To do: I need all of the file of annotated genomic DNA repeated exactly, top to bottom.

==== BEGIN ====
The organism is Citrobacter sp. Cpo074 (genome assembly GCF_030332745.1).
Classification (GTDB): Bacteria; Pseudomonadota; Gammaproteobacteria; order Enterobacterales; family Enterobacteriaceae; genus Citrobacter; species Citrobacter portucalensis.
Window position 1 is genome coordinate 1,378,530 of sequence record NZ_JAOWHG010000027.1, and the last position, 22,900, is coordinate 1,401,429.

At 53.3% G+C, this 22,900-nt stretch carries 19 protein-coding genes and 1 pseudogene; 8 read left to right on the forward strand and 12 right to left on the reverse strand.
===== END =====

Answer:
The organism is Citrobacter sp. Cpo074 (genome assembly GCF_030332745.1).
Classification (GTDB): Bacteria; Pseudomonadota; Gammaproteobacteria; order Enterobacterales; family Enterobacteriaceae; genus Citrobacter; species Citrobacter portucalensis.
Window position 1 is genome coordinate 1,378,530 of sequence record NZ_JAOWHG010000027.1, and the last position, 22,900, is coordinate 1,401,429.

At 53.3% G+C, this 22,900-nt stretch carries 19 protein-coding genes and 1 pseudogene; 8 read left to right on the forward strand and 12 right to left on the reverse strand.